The education of the research chemist: ROBERT E. ROSE, PH.D. The research men turned out by the educational system of this country are excellent-this has been shown by the way the dye chemists have succeeded. If fault can be found with the system, it is with its failure to train the senses systematically during childhood, and with the emphasis placed on memory courses and sec
ond-hand data. We shall have a higher average of research attainment when we appreciate the national importance of the grade school teacher and give the calling the dignity it merits. Our universities need to escape from "text-book" teaching and our research geniuses need to be freed from routine duties-though research is only the use of the results of accurate observation as material for logical reasoning; yet to produce those who can observe rightly and think clearly is the most difficult educational problem. The American Chemical Society might aid materially by organizing a section devoted to research training where teachers and technical men could exchange views.
Extraction of resorcinol from the alkali melt: HARRY MCCORMACK. The object of the investigation reported herewith was to determine some more economical method of separating resorcinol from aqueous sodium sulphate solution obtained from the neutralization of the alkali melt in which sodium resorcinate is produced, than the customary practise of extracting with ether, or with ether and benzene. The method worked out effects the separation of resorcinol from the sodium sulphate, sodium sulphite solution, by evaporating the solution to such concentration that practically all the sodium sulphate crystallized, leaving all of the resorcinol in solution. The resulting solution is evaporated to complete dryness, pulverized and the resorcinol extracted from the dry mass by treatment with ethyl alcohol or other suitable solvents for resorcinol in which sodium sulphate and sodium sulphite are insoluble. It is found that with a 72 per cent. alcohol solution sodium sulphate is insoluble. Such an alcohol solution dissolves the resorcinol to the amount of more than 50 per cent. of the alcohol used and from this alcohol solution it is easy to secure the resorcinol by distilling off the alcohol and then purifying the resorcinol by vacuum distillation. Solvent loss amounts to 1 to 2 per cent. of the weight of the resorcinol.
Photosensitizing dyes: LOUIS E. WISE.
The preparation of lepidine and related bases: LOUIS A. MIKESKA. Recent developments in the field of photosensitizing dyes have brought lepidine and related bases again into prominence. A procedure is given for the preparation of lepidine, p-tolulepidine and p-ethoxylepidine.
Isocyanine dyes from lepidine and its homologs: ELLIOT Q. ADAMS and HERBERT L. HALLER.
quaternary addition products of sufficiently pure lepidine (or homologs of lepidine) give when treated with alcoholic alkalis in hot, concentrated solution, dyes of the isocyanine type, similar to, but not identical with, those given by the corresponding derivatives of quinaldine. The preparation of 5 such dyes is described. The formation of isocyanines from lepidine confirms the hypothesis, now generally accepted, that these dyes contain two quinoline nuclei attached to a central carbon atom in positions 4 and 2, respectively.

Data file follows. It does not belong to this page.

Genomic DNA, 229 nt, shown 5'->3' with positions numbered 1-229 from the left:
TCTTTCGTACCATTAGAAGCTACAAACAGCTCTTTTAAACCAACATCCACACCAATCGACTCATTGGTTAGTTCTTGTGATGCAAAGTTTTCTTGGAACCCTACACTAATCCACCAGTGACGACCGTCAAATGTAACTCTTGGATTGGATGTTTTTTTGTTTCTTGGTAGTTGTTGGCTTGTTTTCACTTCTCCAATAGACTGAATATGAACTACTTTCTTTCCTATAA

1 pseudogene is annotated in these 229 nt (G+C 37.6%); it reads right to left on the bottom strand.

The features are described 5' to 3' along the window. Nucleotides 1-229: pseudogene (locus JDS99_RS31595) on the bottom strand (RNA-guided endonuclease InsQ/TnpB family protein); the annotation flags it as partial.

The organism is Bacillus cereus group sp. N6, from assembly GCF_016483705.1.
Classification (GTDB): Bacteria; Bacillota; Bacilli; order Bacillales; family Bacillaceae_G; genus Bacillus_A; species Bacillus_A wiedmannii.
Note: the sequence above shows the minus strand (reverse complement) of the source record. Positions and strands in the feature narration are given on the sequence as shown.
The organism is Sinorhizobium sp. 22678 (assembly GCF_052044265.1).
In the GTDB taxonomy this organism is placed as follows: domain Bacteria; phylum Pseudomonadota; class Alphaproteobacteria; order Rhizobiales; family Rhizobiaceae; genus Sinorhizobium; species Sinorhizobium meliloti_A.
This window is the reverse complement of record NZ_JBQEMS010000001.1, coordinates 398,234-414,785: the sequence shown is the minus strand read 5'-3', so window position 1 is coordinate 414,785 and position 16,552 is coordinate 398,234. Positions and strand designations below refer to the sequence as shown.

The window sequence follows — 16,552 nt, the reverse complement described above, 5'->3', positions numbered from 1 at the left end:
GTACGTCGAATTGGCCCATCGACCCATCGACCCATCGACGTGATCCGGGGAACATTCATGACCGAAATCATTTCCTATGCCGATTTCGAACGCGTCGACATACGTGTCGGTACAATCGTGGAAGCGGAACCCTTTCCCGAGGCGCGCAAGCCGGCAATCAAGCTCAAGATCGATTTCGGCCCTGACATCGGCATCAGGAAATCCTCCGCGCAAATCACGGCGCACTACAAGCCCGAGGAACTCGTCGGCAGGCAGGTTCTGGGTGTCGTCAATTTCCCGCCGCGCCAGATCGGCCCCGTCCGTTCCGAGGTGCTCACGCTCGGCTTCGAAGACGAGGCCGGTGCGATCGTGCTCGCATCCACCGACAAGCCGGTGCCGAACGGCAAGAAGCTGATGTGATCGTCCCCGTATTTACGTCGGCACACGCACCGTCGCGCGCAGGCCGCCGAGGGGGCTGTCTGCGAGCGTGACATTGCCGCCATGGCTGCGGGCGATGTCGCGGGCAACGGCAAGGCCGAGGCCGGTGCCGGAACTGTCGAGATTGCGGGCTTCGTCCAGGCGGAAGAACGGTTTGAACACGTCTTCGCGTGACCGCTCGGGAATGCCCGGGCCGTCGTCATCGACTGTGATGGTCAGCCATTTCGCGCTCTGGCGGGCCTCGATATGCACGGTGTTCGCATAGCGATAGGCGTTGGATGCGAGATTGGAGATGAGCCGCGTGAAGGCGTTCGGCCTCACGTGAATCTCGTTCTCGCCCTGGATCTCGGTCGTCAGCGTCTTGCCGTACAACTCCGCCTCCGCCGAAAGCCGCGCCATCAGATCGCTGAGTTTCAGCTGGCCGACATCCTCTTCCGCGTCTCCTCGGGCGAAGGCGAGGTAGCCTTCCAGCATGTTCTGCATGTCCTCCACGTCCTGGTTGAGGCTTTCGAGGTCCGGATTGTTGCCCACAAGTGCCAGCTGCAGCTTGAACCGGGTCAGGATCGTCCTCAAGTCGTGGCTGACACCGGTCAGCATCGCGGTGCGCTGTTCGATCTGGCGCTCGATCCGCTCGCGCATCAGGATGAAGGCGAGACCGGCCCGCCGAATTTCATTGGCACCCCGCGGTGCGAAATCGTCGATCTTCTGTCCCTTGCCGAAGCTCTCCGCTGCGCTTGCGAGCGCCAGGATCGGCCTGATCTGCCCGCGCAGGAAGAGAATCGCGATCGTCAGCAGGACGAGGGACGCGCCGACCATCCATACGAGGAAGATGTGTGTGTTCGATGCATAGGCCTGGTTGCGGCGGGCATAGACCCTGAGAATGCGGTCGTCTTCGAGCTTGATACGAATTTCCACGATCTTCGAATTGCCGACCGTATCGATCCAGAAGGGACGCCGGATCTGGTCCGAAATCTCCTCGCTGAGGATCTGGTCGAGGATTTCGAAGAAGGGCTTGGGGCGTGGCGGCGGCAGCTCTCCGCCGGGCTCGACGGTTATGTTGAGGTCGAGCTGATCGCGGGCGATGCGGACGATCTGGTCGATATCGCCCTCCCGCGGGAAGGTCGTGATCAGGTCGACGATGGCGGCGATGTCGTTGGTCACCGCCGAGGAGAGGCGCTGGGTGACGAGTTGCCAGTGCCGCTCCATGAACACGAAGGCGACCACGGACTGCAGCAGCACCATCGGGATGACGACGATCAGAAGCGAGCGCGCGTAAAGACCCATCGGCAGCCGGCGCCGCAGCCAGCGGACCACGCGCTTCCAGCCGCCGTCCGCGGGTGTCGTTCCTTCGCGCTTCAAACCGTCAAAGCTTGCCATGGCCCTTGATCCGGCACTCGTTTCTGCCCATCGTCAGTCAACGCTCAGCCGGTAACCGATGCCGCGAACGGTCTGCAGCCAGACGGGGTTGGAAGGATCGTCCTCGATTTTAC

Kryptocyanines: A new series of photosensitizing dyes: ELLIOT Q. ADAMS and HERBERT,L. HALLER. A new type of photosensitizing dye having an absorption maximum near 7,000 Å. and a sensitization maximum near 7,400 Å. is described. These dyes are formed by the action of alcoholic alkali and formaldehyde (or chloroform) on the alkyl halides (or other quaternary addition compounds) of (sufficiently pure) lepidine and its homologs. Dyes of the same or similar type are produced under some circumstances in the absence of formaldehyde or chloroform. Tentative suggestions are made as to the structure of these dyes. The name "kryptocyanine" is suggested.
Synthesis of photosensitizing dyes (II.), dicyaanine A.: L. A. MIKESKA, H. L. HALLER and E. Q. ADAMS. Directions are given for the preparation of 2, 4-dimethyl-6-ethoxyquinoline from pphenetidine; for the preparation of the ethiodide of this base, and, from it, the nitrate and iodide of Dicyanine A.
Naphthalene sulphonic acids. III. An alternative method for the qualitative detection of naphthalene 2-7 and 1-6 disulphonic acids. J. A. AMBLER. In naphthalene sulphonic acids. II. A method for the qualitative determination of some of the naphthalene sulphonic acids, by J. A. Ambler and E. T. Wherry, read at the meeting of the American Chemical Society at St. Louis in April, a method of detecting naphthalene 1-6 and 2-7 disulphonic acids by a microscopic examination of their ẞ-naphthylamine salts, was given. is also possible to detect these two acids in mixtures by the different solubility of their ẞ-naphthylamine salts in 4 volumes of 95 per cent. alcohol and 1 volume of water, the 2-7 salt being more insoluble. The 1-6 acid is detected by converting to the sodium salts and subsequent treatment with sulphuric acid, in which the sodium salt of the 1-6 acid is more insoluble.
An investigation of the N. S. Passay of phosphoric acid and soluble phosphates: A. E. STEARN, H. V. FARR and N. P. KNOWLTON. The N. S. P. method is incapable of yielding true results except at one specific concentration, namely, 6.2 mg. per c.c. of PO, in sol. The error varies from about +3 per cent. at a concentration of .62 mg. per c.c. 8 per cent. at a conc. of 10.9 mg. per c.c. This is probably due to the formation of acid phosphates of silver which are slightly soluble, the amount formed increasing rapidly as the phosphate concentration is increased and the excess of silver nitrate is simultaneously decreased. By modifying the method to the extent of transforming the acid to the tri-sodium salt results are obtained which coincide with the results yielded by the pyrophosphate method and are independent of the concentration.